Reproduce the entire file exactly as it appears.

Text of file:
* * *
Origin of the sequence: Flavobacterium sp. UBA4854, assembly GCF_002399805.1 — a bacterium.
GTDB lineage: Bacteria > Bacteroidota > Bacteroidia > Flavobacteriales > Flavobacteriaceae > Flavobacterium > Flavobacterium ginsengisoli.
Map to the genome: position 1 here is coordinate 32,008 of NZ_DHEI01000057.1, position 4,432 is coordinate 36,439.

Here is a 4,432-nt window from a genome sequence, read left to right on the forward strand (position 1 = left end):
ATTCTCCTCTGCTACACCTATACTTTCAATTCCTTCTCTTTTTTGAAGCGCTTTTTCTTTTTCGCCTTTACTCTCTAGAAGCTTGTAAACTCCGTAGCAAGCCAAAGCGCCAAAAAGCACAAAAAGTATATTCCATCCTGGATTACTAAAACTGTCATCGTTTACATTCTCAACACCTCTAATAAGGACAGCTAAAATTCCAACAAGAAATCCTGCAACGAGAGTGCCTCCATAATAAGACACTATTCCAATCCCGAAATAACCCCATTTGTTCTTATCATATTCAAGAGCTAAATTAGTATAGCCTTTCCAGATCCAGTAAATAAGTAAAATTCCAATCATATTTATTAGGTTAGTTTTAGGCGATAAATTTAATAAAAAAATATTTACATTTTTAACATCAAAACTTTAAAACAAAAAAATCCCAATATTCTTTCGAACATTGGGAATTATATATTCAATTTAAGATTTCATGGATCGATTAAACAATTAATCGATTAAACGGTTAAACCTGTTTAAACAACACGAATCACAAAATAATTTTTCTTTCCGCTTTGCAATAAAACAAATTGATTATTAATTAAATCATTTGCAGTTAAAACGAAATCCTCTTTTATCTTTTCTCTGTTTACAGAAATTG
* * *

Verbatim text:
Origin of the sequence: Flavobacterium sp. UBA4854, assembly GCF_002399805.1 — a bacterium.
GTDB lineage: Bacteria > Bacteroidota > Bacteroidia > Flavobacteriales > Flavobacteriaceae > Flavobacterium > Flavobacterium ginsengisoli.
Map to the genome: position 1 here is coordinate 32,008 of NZ_DHEI01000057.1, position 4,432 is coordinate 36,439.

Here is a 4,432-nt window from a genome sequence, read left to right on the forward strand (position 1 = left end):
ATTCTCCTCTGCTACACCTATACTTTCAATTCCTTCTCTTTTTTGAAGCGCTTTTTCTTTTTCGCCTTTACTCTCTAGAAGCTTGTAAACTCCGTAGCAAGCCAAAGCGCCAAAAAGCACAAAAAGTATATTCCATCCTGGATTACTAAAACTGTCATCGTTTACATTCTCAACACCTCTAATAAGGACAGCTAAAATTCCAACAAGAAATCCTGCAACGAGAGTGCCTCCATAATAAGACACTATTCCAATCCCGAAATAACCCCATTTGTTCTTATCATATTCAAGAGCTAAATTAGTATAGCCTTTCCAGATCCAGTAAATAAGTAAAATTCCAATCATATTTATTAGGTTAGTTTTAGGCGATAAATTTAATAAAAAAATATTTACATTTTTAACATCAAAACTTTAAAACAAAAAAATCCCAATATTCTTTCGAACATTGGGAATTATATATTCAATTTAAGATTTCATGGATCGATTAAACAATTAATCGATTAAACGGTTAAACCTGTTTAAACAACACGAATCACAAAATAATTTTTCTTTCCGCTTTGCAATAAAACAAATTGATTATTAATTAAATCATTTGCAGTTAAAACGAAATCCTCTTTTATCTTTTCTCTGTTTACAGAAATTG